Terrestrial animals are animals that live predominantly or entirely on land (e.g., cats, ants, snails), as compared with aquatic animals, which liv...
Oviparous animals are female animals that lay their eggs, with little or no other embryonic development within the mother. This is the reproductive...
Altricial animals are those species whose newly hatched or born young are relatively immobile. They lack hair or down, are not able to obtain food ...
NoNot a migrant
Animals that do not make seasonal movements and stay in their native home ranges all year round are called not migrants or residents.
The rufous-legged owl is compact, with a round head and no ear tufts. It is 33 to 38 cm (13 to 15 in) long and weighs about 350 g (12 oz); females are larger than males. Adults have a rusty facial disk, white "brows" over dark brown eyes, and white lores. Its upperparts are dark reddish brown with narrow orange-buff bars and spots. The tail is also reddish brown, with buff bars. The throat is white, most of the underparts are buffy white with many black bars, and the vent area is orange-buff. The legs and toes are covered with buffy feathers. The chick is downy off-white. The juvenile is a warm buff with faint dusky brown barring and a tawny face.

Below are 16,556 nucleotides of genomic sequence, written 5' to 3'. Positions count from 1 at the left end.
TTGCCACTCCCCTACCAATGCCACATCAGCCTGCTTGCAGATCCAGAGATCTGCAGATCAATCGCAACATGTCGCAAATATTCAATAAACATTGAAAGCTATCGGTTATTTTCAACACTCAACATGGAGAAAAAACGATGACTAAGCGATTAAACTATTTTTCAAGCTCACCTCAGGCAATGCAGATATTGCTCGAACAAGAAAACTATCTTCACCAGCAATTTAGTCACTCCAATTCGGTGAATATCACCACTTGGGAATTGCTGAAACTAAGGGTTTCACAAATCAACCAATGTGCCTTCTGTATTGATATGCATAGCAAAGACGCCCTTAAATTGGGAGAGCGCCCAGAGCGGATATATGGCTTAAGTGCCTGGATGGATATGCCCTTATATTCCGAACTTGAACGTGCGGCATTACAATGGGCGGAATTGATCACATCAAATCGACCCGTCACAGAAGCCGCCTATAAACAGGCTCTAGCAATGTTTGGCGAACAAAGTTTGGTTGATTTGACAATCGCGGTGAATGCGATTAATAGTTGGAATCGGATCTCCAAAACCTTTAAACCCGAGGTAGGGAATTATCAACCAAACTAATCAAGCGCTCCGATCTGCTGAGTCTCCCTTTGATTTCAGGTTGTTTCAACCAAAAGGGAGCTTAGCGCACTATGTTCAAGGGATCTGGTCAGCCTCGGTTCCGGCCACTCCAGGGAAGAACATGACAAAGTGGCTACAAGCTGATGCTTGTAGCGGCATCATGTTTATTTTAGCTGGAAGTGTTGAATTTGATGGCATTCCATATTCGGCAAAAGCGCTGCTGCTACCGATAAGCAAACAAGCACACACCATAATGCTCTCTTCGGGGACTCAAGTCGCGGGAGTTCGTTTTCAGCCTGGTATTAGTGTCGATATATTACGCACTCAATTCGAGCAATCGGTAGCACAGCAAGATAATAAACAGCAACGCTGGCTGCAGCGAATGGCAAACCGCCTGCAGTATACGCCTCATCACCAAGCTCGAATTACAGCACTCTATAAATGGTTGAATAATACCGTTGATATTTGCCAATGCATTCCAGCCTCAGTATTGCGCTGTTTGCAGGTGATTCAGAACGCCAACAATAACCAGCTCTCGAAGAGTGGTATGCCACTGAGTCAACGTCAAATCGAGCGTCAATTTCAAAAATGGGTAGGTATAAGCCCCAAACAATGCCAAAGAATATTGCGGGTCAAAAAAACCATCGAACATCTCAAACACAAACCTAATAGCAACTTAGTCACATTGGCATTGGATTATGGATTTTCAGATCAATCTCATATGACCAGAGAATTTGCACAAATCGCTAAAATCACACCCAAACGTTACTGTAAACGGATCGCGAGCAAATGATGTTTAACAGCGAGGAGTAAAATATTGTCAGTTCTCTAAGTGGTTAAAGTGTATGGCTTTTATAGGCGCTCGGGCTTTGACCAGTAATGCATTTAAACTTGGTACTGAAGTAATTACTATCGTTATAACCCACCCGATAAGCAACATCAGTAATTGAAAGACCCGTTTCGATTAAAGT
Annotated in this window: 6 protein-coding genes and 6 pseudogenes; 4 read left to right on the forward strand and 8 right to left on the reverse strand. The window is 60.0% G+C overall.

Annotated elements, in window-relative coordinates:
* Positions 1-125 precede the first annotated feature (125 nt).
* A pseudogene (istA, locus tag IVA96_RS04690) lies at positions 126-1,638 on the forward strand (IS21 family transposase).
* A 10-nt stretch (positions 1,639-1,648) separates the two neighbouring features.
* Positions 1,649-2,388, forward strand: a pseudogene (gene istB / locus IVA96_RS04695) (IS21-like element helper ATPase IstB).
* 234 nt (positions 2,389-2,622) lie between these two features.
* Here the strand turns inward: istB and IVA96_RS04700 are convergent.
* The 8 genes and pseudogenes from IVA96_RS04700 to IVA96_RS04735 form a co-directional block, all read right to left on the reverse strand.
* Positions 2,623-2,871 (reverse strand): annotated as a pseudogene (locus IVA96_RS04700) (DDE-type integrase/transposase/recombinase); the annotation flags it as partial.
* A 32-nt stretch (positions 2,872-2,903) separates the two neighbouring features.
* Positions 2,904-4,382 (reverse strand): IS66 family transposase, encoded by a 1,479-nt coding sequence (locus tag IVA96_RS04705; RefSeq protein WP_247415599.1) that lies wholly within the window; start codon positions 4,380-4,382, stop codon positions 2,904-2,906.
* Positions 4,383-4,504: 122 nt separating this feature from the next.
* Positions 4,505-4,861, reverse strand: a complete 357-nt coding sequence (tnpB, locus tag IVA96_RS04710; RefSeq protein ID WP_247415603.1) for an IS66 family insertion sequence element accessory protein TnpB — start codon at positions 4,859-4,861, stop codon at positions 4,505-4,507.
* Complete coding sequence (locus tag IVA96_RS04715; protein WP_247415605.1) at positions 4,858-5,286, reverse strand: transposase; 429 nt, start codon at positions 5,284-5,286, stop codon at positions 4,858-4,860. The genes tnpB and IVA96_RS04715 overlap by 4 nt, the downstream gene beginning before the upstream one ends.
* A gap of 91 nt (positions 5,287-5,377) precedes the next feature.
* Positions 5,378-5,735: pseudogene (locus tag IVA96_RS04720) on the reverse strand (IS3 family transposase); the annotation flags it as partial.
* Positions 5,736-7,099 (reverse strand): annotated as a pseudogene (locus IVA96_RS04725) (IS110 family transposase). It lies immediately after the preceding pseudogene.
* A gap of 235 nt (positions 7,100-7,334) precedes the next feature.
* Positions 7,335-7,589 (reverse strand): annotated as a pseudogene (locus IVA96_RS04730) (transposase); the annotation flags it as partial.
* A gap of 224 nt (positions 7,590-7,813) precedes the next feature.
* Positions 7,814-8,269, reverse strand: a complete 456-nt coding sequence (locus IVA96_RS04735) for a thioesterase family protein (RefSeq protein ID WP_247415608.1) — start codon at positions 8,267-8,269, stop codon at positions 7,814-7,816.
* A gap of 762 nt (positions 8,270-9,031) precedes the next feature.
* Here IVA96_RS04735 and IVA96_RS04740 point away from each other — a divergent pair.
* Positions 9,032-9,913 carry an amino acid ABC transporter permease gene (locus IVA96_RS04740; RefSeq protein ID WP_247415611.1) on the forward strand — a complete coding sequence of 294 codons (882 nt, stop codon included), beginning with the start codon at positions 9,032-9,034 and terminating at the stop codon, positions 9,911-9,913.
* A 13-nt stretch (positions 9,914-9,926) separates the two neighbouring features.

The rufous-legged owl is found in Chile from approximately Valparaíso Province and in far western Argentina from approximately Mendoza Province south to the tip of Tierra del Fuego. The one specimen of S. r. sanborni was taken on Chiloé Island off the coast of south-central Chile. The species primarily inhabits moist old-growth forest with a closed canopy and a dense understory. It is also found in older secondary forest and semi-open forest. In elevation it ranges from sea level to at least 2,000 m (6,600 ft).
The rufous-legged owl is nocturnal and usually hunts from a perch. Its primary prey is small arboreal mammals. Birds, amphibians, and insects are also taken but account for only a small percentage of its diet.
The rufous-legged owl's breeding phenology is poorly known. It probably lays eggs beginning in October; the clutch size is one to three eggs. It usually nests in a tree cavity, either natural or excavated by a woodpecker. It occasionally will use an old raptor nest and is thought to possibly nest on the ground as well.
The IUCN has assessed the rufous-legged owl as being of Least Concern. It occurs in several protected areas but outside them is potentially threatened by logging of its mature-forest habitat.